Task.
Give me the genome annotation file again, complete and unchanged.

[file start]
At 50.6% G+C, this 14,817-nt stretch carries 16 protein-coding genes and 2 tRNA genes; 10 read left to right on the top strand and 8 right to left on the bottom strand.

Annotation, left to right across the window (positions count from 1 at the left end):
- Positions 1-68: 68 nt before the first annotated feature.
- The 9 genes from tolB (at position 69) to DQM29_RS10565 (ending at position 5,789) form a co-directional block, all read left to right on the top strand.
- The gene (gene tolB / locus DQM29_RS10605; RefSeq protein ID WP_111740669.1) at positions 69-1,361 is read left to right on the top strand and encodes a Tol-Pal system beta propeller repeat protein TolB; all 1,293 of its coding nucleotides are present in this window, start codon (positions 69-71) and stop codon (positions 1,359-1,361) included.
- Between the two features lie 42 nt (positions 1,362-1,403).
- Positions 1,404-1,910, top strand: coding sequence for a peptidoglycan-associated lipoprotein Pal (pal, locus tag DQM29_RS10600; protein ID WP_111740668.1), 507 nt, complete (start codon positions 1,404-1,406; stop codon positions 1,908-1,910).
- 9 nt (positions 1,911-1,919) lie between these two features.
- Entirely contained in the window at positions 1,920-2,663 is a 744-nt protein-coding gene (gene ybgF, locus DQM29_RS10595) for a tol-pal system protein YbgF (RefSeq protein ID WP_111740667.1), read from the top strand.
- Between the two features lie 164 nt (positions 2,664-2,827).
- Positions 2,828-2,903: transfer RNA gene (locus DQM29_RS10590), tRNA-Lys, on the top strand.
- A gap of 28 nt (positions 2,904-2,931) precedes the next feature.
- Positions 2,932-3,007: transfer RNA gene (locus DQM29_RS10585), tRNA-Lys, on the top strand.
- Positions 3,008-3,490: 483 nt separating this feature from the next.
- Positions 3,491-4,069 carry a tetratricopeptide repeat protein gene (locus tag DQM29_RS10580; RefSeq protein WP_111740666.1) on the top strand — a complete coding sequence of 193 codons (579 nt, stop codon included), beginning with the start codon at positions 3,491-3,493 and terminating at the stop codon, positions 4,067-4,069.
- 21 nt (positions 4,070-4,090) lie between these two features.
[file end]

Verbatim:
At 50.6% G+C, this 14,817-nt stretch carries 16 protein-coding genes and 2 tRNA genes; 10 read left to right on the top strand and 8 right to left on the bottom strand.

Annotation, left to right across the window (positions count from 1 at the left end):
- Positions 1-68: 68 nt before the first annotated feature.
- The 9 genes from tolB (at position 69) to DQM29_RS10565 (ending at position 5,789) form a co-directional block, all read left to right on the top strand.
- The gene (gene tolB / locus DQM29_RS10605; RefSeq protein ID WP_111740669.1) at positions 69-1,361 is read left to right on the top strand and encodes a Tol-Pal system beta propeller repeat protein TolB; all 1,293 of its coding nucleotides are present in this window, start codon (positions 69-71) and stop codon (positions 1,359-1,361) included.
- Between the two features lie 42 nt (positions 1,362-1,403).
- Positions 1,404-1,910, top strand: coding sequence for a peptidoglycan-associated lipoprotein Pal (pal, locus tag DQM29_RS10600; protein ID WP_111740668.1), 507 nt, complete (start codon positions 1,404-1,406; stop codon positions 1,908-1,910).
- 9 nt (positions 1,911-1,919) lie between these two features.
- Entirely contained in the window at positions 1,920-2,663 is a 744-nt protein-coding gene (gene ybgF, locus DQM29_RS10595) for a tol-pal system protein YbgF (RefSeq protein ID WP_111740667.1), read from the top strand.
- Between the two features lie 164 nt (positions 2,664-2,827).
- Positions 2,828-2,903: transfer RNA gene (locus DQM29_RS10590), tRNA-Lys, on the top strand.
- A gap of 28 nt (positions 2,904-2,931) precedes the next feature.
- Positions 2,932-3,007: transfer RNA gene (locus DQM29_RS10585), tRNA-Lys, on the top strand.
- Positions 3,008-3,490: 483 nt separating this feature from the next.
- Positions 3,491-4,069 carry a tetratricopeptide repeat protein gene (locus tag DQM29_RS10580; RefSeq protein WP_111740666.1) on the top strand — a complete coding sequence of 193 codons (579 nt, stop codon included), beginning with the start codon at positions 3,491-3,493 and terminating at the stop codon, positions 4,067-4,069.
- 21 nt (positions 4,070-4,090) lie between these two features.